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When Candidates Meet Recruiters, What Data Makes the Difference?

by Jen Wason

Joseph P. Murphy, vice president and co-founder of Shaker, recently joined Gerry Crispin, principal at CareerXroads and co-founder of Talent Board, in a web seminar to discuss the results of the 2015 Candidate Experience Awards survey.

The first non-profit organization in the industry committed to research to improve the candidate experience, Talent Board supports talent acquisition with benchmarks and best practices derived from candidate-sourced data. The results of the organization’s fifth annual survey aggregates the responses of 130,000 candidates from more than 200 North American companies to create the standards by which other organizations can evaluate and improve their own hiring processes.

Candidate point of view

The web seminar presented select results of the survey, offering details of how candidates approach the job search, what they expect from the process, and some of the drivers behind how candidates rate their experiences.

Candidates often spend multiple hours researching a company to which they plan to apply, according to survey results, and are most in search of explanations of the organization’s values, employee testimonials as a way of learning what it’s really like to work there, and complete details of the job requirements and responsibilities. The survey reports that candidates hope to find clear information about the organization and the job directly from the company’s website, but that if they can’t find the information they want, they will look elsewhere—where the information may not be as objective or reliable.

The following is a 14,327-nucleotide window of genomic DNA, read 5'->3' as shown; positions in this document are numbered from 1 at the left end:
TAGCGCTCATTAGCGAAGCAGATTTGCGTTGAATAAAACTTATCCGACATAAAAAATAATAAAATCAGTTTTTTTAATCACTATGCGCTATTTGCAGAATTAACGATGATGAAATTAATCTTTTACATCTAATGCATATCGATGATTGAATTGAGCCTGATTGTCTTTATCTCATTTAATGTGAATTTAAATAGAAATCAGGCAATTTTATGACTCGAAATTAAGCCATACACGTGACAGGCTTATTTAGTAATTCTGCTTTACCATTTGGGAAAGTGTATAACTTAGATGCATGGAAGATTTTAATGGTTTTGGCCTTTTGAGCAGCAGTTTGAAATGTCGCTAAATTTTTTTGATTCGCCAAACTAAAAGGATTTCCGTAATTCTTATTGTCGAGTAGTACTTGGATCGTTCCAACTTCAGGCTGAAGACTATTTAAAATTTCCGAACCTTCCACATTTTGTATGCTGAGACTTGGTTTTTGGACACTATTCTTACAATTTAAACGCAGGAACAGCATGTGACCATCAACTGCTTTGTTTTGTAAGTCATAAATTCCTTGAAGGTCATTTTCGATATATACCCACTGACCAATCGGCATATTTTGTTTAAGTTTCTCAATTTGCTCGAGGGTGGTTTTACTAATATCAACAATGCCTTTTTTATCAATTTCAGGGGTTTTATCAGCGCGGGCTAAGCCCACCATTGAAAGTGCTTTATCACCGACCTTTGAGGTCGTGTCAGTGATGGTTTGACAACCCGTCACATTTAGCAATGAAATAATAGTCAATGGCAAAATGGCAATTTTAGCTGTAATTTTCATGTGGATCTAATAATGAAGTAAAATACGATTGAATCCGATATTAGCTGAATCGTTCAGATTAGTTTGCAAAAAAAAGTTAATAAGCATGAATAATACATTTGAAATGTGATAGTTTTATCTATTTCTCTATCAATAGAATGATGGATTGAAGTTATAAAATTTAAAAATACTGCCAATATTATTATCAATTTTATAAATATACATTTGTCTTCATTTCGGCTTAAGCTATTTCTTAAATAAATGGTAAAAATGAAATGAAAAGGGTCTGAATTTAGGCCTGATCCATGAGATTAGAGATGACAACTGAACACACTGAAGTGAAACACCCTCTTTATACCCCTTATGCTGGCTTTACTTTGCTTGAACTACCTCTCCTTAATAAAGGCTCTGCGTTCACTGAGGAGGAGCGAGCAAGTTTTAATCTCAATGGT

Among the top lessons from the 2015 report, candidates want an opportunity to demonstrate their knowledge, skills, and experience. Their perception of how well they are able to present their abilities is a strong indicator of their overall satisfaction with the recruiting process. While more than 80 percent of candidates answer general screening questions during the application process, only 50 percent are asked about job-specific skills, and fewer than one-third are invited to take assessments. When candidates do not feel the organization cares about what they have to offer or provides a fair chance to demonstrate it, the overall experience is invariably rated lower.